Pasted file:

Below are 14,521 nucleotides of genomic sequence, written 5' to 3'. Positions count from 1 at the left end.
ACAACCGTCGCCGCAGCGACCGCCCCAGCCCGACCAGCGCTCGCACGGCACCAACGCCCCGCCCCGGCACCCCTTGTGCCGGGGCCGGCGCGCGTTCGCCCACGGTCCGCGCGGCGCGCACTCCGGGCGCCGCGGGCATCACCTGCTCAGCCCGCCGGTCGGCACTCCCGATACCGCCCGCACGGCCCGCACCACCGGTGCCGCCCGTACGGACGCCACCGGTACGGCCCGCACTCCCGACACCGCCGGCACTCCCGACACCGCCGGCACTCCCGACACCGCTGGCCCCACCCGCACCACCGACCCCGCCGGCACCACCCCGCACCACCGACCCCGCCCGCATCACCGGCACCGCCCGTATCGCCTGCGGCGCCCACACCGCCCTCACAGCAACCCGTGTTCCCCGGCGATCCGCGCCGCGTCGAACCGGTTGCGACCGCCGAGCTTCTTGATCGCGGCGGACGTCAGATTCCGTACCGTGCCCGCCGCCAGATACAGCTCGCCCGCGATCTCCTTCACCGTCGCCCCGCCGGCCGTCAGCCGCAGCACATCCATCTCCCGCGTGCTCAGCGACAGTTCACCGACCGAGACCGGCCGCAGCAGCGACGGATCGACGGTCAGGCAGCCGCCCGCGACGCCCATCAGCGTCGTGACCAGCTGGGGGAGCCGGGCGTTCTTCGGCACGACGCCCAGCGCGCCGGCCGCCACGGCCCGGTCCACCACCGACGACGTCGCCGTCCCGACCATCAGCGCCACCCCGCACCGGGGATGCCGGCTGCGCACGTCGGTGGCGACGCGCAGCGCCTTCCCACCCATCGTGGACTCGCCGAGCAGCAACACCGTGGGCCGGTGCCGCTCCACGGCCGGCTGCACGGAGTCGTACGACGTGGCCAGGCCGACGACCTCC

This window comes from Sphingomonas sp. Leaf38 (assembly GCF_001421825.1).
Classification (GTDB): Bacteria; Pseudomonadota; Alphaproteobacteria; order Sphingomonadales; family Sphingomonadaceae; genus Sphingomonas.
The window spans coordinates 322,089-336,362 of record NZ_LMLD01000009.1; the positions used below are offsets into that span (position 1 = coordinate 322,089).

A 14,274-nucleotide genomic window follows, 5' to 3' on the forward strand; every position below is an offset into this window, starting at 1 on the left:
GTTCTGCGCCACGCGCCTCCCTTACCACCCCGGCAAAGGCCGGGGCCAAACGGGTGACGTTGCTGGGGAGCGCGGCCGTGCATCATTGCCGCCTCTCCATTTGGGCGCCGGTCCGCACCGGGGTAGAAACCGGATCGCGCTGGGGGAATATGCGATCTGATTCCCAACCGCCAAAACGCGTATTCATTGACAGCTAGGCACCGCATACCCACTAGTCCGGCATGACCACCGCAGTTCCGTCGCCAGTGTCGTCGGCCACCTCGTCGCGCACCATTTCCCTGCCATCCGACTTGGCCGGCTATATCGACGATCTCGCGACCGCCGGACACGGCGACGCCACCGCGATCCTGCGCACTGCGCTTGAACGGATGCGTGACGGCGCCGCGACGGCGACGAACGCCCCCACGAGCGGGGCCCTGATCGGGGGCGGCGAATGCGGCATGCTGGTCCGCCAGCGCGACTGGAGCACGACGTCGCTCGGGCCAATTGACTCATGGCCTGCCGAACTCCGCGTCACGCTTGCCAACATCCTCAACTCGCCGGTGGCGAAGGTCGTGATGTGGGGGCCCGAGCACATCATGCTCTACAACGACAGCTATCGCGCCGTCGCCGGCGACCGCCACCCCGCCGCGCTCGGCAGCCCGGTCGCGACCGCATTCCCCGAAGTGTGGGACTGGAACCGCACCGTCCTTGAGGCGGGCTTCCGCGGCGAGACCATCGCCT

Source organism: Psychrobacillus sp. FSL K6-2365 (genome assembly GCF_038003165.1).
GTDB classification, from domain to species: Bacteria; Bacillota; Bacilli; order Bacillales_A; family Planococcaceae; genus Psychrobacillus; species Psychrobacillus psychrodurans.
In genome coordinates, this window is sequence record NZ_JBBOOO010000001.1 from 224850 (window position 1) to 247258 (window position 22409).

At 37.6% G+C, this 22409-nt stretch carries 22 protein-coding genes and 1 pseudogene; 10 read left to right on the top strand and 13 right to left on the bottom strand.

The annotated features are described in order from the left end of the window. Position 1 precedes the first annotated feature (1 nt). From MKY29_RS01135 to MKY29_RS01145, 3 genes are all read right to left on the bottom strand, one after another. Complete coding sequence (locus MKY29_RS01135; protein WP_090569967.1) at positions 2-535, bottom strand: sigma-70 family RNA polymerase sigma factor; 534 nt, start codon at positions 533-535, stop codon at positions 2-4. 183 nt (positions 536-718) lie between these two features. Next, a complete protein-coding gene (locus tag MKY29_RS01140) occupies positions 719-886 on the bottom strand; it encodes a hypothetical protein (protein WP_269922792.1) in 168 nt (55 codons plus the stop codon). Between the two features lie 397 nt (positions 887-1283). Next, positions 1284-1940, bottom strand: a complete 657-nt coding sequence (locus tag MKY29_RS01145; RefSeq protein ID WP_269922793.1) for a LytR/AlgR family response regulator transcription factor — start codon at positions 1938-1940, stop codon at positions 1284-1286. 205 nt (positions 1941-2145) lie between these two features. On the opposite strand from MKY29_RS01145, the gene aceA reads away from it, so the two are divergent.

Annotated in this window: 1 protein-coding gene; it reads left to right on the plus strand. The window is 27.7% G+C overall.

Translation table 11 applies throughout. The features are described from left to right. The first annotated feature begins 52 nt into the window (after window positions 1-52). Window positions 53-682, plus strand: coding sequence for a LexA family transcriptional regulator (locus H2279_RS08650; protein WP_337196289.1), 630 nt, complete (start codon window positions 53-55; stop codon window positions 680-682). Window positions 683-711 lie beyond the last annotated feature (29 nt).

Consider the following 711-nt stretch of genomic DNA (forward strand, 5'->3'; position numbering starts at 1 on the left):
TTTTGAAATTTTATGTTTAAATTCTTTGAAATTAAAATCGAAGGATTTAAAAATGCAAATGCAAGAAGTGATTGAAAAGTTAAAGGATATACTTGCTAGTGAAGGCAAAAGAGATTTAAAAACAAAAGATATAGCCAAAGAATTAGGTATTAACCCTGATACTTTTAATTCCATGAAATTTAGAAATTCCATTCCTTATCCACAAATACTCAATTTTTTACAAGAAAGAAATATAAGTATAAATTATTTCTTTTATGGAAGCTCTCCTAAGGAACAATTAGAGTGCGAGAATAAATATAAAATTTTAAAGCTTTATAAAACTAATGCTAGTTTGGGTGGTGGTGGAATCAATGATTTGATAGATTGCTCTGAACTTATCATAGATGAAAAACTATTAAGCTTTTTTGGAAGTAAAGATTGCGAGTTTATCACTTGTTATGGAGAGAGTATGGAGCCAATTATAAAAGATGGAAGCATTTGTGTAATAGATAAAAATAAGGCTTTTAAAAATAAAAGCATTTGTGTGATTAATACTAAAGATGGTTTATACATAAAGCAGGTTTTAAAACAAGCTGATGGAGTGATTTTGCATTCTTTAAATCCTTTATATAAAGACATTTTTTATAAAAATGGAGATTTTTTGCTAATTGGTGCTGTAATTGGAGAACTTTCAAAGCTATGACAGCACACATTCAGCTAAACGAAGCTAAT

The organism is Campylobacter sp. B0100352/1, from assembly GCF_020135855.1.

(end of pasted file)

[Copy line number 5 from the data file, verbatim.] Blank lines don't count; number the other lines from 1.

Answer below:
The window spans coordinates 322,089-336,362 of record NZ_LMLD01000009.1; the positions used below are offsets into that span (position 1 = coordinate 322,089).